After 1957 Algiers become the epicentre of the Algerian war of liberation against french until 1962 when Algeria took its independance, the movie "The battle of Algiers" shows well this period of Algerian war liberation and Algiers history.
Algiers is an exciting city when tradition and modernity live together.
Here are some interesting places (not all) to see and visit :
- The Casbah : The old city.
- The bay
- Notre Dame d'Afrique church
- Alger centre - Algiers downtown
- Ketchaoua Mosque
- Bardo Mesuem
- El moudjahid mesuem
- Makam Echahid : Martyrs Monument (Including Riadh El fath complex)
- Elhamma Botanic Garden
- Ben Aknoun attractions park
- Elhamma Libreray
- Algiers beaches
- Sidi Fredj
For more details see my Algiers page : Algiers
The south of Ghardaia offers you many adventures, such as the Tassili N?Ajjer paintings in the vicinity of Djanet, or crossing the Sahel in camels to get to Niger.
Based in Tamanghasset while waiting during two weeks for a Niger visa (which finally was denied and I was forced to cross the Sahara in trucks selling dates from I-n-Salah to Gao, in Mali), I spent two days in an extraordinary place, the hermit of P?re Charles Faucault and the Bibliotheca, in the peak Assekrem of the Ahaggar. He lived there like an ascetic preaching to the Tuaregs from 1905 until 1916, when he was assassinated.
Hitchhiking is bad possibility to get up there because of the few cars in that road.
Never ask for a ride to the jeeps with tourists in a programmed tour; they never help. They think that they are real travellers because they paid a lot of money in a so called ?Travel Adventure Agency? and will look at you with disdain.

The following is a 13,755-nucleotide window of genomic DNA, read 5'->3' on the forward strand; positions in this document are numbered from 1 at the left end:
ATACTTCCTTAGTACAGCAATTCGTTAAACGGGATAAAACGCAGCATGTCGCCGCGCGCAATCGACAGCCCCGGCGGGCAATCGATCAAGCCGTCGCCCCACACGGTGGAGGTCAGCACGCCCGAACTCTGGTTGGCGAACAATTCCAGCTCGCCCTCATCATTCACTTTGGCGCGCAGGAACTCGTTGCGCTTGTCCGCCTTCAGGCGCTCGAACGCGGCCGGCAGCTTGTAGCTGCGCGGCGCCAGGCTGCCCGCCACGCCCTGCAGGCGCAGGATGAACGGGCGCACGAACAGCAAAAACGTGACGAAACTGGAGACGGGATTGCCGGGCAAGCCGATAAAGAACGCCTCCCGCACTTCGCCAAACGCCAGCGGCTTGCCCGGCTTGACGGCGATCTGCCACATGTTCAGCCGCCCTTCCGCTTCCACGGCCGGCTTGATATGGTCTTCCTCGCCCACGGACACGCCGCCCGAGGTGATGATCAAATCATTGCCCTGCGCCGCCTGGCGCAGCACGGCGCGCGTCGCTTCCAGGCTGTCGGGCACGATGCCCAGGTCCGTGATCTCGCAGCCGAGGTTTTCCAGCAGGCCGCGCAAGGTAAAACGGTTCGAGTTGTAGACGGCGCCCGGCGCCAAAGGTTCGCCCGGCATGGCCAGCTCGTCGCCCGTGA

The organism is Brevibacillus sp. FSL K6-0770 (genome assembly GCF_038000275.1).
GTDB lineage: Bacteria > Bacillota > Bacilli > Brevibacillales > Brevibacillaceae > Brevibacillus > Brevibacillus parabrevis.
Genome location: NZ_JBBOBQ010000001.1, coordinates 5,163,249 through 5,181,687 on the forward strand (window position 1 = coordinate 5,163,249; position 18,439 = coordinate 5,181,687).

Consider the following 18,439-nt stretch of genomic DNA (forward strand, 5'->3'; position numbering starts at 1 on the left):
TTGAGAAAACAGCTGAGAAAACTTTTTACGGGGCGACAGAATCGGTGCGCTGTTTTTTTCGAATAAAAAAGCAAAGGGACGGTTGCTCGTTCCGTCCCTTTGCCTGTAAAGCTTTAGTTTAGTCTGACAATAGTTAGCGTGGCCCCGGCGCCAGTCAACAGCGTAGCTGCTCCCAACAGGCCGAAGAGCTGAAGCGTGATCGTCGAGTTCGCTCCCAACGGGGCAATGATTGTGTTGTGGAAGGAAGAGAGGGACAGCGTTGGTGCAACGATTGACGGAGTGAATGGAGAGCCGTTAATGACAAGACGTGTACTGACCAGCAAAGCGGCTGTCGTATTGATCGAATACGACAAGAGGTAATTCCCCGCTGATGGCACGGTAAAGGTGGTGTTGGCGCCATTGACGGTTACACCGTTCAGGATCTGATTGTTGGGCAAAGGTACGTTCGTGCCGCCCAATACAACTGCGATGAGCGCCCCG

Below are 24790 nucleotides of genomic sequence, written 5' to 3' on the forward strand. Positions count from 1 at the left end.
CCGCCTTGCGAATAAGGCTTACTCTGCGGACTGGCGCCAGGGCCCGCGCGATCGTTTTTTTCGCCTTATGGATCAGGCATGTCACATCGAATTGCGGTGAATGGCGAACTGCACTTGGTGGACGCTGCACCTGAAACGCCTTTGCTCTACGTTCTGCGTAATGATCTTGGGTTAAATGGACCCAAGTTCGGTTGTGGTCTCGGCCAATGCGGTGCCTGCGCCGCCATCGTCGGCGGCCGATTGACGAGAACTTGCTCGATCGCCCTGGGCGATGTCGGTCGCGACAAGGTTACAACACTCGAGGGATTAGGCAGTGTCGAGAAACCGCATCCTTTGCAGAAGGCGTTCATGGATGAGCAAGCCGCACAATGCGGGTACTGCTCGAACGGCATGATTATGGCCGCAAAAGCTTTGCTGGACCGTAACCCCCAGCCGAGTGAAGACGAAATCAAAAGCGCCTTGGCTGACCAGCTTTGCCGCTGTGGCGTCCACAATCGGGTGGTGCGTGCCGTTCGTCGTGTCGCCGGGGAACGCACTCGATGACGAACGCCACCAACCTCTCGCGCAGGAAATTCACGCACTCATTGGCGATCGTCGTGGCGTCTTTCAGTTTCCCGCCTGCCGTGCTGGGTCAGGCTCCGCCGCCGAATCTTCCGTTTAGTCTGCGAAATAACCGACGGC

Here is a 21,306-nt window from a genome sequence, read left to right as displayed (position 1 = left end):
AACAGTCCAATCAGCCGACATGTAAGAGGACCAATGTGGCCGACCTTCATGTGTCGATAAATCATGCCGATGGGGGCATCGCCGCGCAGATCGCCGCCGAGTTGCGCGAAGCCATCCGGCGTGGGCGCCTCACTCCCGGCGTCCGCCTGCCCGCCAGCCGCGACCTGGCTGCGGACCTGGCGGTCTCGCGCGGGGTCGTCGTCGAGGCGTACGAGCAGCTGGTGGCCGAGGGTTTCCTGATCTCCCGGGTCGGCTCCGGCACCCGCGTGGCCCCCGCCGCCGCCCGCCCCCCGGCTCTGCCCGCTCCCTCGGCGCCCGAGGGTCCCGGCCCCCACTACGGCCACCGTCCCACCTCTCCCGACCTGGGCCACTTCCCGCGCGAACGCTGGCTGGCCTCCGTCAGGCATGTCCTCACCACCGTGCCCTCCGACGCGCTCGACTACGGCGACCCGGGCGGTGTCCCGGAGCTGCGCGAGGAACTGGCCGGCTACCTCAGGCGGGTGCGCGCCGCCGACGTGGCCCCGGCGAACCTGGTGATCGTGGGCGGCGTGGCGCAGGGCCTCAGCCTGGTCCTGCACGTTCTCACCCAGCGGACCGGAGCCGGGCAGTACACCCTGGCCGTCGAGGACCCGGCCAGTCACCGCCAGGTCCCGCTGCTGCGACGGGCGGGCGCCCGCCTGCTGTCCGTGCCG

Finally I rented a motorcycle and spent a wonderful night there, ? la belle ?toile.
Beni Isguen is one of the five cities (pentapole) of the Mzab. It is a sacred city, enclosed by walls. Its doors are closed at dusk as no foreigner to the city can spend the night inside its walls. It is the Mzab city that has the most kept its character. You will not be allowed to visit the city on your own (anyway, you would not see anything !). You have to ask for a guide at the tourist office in Ghardaia that will introduce you everywhere you are allowed to go. More on my Mzab page (to come).
Illizi is a small town near the eastern border off Algeria.
It's hard to get there, course there is only a "Piste" ; and with some luck jou will find a sign posted, to show you a way; hopefully to the place you want to go.
So it means you have to take a verry good map and compas; otherwise you can get lost.
There are numerous military forts built across the Sahara (mainly by the French but also by the Italians) during the last century and a bit.
Ford Issendjel is one off them, near the Libian border
The Tassili N'Ajjer is one of the more famous landscapes of Algeria, being a vast plateau, to the north of the Hoggar Mountains.
Few areas of Algeria has wilder landscape than Tassili N'Ajjer, characterised by deep chasms and dramatic cliffs.
Fort Gardel (north west of Djanet) was built on the site of Zaouatanlaz (called Zaouatallaz on some maps), on the track between Djanet and Dider.
It was given the name of Gardel, the victor at Essayen, who died on 8 April 1916 on the European Front.
Lt. Gabriel Gardel, led the Ajjer group of the Compagnie Saharienne du Tidikelt under Capt. Charlet. At Esseyen, near Ghat, on 8 April 1913 he won a notable action against a raiding party of vastly superior numbers from the Fezzan.
He was deeply interested in the Tuareg, and his copious notes on the Kel Ajjer were finally edited and published posthumously in 1961.
He died in that action in 1916, leaving a young son.
His grandson Louis Gardel is now a well-known author, one of whose recent novel "Fort Saganne" is based on his grandfather's life.
At the time of Algerian independence, Fort Gardel was renamed Fort Haoues (sometimes spelt Fort Haouasse).
As there is a water-hole; there is a small berber-village nearby the fort
Sofitel Algiers is a high class hotel, very nice with all accomodations that any traveler need,...more
06 Bd, zabour larbi-hai khaldia, Oran, 31000, Algeria
Good for: Couples
Stayed 10 nights on a business trip. This is the winter season so rooms are like an ice box...room...more